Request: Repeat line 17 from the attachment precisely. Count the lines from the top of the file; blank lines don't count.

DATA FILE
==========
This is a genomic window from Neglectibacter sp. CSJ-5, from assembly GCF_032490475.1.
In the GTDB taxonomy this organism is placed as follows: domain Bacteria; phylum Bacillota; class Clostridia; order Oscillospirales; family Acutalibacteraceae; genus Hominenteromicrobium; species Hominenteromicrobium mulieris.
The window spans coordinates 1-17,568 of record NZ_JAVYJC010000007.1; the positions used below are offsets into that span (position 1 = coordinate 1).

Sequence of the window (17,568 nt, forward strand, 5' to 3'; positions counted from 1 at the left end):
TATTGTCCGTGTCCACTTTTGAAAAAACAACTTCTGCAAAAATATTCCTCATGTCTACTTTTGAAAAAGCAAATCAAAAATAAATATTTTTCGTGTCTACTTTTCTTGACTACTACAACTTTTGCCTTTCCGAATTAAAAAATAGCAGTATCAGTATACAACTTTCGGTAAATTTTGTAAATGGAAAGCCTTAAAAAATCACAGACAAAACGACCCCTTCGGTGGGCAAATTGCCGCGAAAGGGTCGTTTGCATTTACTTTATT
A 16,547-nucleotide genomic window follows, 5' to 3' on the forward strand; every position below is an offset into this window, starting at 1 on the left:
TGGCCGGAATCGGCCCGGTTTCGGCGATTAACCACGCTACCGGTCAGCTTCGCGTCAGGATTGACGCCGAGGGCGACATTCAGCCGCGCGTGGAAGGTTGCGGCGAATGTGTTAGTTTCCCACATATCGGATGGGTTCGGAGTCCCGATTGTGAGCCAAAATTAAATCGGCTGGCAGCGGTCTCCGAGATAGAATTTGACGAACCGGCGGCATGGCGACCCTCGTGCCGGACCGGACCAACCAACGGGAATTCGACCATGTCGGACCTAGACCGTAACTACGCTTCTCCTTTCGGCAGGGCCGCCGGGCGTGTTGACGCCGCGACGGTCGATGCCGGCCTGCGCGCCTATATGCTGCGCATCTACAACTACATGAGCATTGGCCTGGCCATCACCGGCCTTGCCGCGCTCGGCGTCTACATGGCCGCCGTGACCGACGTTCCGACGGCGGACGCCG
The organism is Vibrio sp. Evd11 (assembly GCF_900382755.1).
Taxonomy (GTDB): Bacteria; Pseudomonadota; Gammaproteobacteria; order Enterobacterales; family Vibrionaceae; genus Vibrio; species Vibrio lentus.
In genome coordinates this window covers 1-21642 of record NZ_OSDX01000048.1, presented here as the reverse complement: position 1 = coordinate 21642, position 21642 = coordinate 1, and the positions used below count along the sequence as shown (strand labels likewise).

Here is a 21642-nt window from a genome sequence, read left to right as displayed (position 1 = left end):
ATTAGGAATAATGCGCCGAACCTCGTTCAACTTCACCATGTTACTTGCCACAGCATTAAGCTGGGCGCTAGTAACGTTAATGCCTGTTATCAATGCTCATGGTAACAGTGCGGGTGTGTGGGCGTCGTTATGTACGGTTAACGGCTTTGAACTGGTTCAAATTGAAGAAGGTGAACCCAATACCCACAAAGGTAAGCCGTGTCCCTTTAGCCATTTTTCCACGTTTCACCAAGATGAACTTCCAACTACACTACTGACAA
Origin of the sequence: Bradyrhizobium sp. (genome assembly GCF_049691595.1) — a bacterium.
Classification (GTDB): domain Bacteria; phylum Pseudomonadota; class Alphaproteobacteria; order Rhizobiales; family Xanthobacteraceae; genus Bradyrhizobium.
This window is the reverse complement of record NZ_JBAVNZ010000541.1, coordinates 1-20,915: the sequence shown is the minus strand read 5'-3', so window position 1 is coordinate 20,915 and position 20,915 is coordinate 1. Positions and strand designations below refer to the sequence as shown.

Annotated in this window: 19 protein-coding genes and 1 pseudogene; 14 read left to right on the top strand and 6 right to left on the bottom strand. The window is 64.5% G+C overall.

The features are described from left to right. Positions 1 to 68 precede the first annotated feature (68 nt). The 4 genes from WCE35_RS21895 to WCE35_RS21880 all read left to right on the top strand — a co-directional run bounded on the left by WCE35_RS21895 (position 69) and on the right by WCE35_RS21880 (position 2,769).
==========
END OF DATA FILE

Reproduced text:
The features are described from left to right. Positions 1 to 68 precede the first annotated feature (68 nt). The 4 genes from WCE35_RS21895 to WCE35_RS21880 all read left to right on the top strand — a co-directional run bounded on the left by WCE35_RS21895 (position 69) and on the right by WCE35_RS21880 (position 2,769).